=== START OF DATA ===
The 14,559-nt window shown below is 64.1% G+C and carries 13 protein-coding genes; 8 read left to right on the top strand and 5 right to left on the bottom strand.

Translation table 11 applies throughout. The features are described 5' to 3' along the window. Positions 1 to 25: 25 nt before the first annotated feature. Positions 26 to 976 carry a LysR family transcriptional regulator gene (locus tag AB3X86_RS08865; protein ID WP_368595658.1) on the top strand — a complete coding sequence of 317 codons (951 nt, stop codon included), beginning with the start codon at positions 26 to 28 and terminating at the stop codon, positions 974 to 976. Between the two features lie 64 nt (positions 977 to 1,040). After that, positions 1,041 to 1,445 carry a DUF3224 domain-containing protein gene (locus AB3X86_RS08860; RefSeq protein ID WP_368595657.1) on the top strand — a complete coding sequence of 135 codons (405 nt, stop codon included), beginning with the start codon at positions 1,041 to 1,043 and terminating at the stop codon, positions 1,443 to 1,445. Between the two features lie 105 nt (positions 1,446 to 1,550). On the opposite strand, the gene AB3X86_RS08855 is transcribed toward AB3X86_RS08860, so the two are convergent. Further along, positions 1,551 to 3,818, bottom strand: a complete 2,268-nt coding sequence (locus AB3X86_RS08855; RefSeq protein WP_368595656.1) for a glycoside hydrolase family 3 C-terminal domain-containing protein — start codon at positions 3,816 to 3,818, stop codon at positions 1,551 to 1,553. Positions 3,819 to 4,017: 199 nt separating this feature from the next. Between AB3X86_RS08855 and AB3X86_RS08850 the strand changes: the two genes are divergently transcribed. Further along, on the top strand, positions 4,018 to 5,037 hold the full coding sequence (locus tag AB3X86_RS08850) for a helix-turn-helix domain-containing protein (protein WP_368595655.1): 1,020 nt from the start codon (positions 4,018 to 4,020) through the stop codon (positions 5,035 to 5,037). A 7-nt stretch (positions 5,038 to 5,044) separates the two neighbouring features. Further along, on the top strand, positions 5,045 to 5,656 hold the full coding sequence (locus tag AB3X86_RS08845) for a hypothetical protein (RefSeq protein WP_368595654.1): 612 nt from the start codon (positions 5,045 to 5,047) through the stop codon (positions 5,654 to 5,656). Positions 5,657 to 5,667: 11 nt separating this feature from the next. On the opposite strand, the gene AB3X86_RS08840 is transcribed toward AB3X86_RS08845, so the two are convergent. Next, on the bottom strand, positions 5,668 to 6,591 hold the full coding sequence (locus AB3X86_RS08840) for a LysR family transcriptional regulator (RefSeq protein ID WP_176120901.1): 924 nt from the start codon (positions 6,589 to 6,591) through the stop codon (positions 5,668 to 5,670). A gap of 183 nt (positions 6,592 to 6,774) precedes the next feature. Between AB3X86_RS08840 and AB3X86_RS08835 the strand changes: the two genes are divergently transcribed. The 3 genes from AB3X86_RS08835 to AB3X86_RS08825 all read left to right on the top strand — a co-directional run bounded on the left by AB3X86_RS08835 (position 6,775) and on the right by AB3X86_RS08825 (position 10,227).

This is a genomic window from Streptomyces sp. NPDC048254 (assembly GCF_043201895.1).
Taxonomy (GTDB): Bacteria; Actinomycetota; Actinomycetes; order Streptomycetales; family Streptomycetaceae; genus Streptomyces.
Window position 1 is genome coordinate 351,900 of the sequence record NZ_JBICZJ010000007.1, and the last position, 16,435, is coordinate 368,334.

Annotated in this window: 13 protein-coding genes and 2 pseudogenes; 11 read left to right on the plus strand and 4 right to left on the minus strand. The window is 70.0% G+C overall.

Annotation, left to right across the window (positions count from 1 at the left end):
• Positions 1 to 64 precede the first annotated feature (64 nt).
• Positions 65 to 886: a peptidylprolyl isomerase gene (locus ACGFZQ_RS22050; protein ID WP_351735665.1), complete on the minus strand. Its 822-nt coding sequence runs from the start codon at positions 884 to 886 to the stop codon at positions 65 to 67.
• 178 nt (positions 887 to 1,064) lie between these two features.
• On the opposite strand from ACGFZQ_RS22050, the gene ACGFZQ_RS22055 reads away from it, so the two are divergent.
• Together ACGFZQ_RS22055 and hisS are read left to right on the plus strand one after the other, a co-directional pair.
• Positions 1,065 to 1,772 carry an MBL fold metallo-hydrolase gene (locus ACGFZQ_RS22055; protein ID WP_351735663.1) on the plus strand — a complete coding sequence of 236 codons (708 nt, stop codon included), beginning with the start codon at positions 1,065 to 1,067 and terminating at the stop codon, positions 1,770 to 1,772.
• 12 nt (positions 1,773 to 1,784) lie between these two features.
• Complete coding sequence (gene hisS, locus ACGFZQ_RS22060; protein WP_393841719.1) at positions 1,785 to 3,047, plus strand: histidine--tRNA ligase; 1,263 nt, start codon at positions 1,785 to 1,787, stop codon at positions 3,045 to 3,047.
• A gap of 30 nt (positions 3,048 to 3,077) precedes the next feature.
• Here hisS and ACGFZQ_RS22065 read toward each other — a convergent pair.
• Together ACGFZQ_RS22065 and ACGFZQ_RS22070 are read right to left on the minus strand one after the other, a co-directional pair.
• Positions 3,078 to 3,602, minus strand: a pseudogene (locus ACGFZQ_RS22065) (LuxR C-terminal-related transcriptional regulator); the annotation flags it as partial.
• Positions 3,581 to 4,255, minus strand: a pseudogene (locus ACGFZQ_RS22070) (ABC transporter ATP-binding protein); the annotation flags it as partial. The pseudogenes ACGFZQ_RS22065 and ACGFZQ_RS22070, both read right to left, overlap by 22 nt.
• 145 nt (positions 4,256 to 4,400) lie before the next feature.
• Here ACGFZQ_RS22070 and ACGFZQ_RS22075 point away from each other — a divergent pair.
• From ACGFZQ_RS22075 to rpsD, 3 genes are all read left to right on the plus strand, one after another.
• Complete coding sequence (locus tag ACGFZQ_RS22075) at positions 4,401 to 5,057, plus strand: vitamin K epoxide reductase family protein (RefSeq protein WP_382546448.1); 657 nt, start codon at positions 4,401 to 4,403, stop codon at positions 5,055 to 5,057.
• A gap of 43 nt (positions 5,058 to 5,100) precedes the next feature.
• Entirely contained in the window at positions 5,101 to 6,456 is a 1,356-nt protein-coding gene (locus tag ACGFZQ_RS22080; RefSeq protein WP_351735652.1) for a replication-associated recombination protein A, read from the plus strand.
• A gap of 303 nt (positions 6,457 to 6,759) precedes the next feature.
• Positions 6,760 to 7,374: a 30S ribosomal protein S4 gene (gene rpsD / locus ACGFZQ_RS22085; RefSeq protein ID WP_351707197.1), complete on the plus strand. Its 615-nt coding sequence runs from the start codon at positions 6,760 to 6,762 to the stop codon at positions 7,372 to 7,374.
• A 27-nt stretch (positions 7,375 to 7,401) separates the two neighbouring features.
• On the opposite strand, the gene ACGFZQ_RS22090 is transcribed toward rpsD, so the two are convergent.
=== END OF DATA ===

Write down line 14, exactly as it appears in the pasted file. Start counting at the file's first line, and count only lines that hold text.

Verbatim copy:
• 12 nt (positions 1,773 to 1,784) lie between these two features.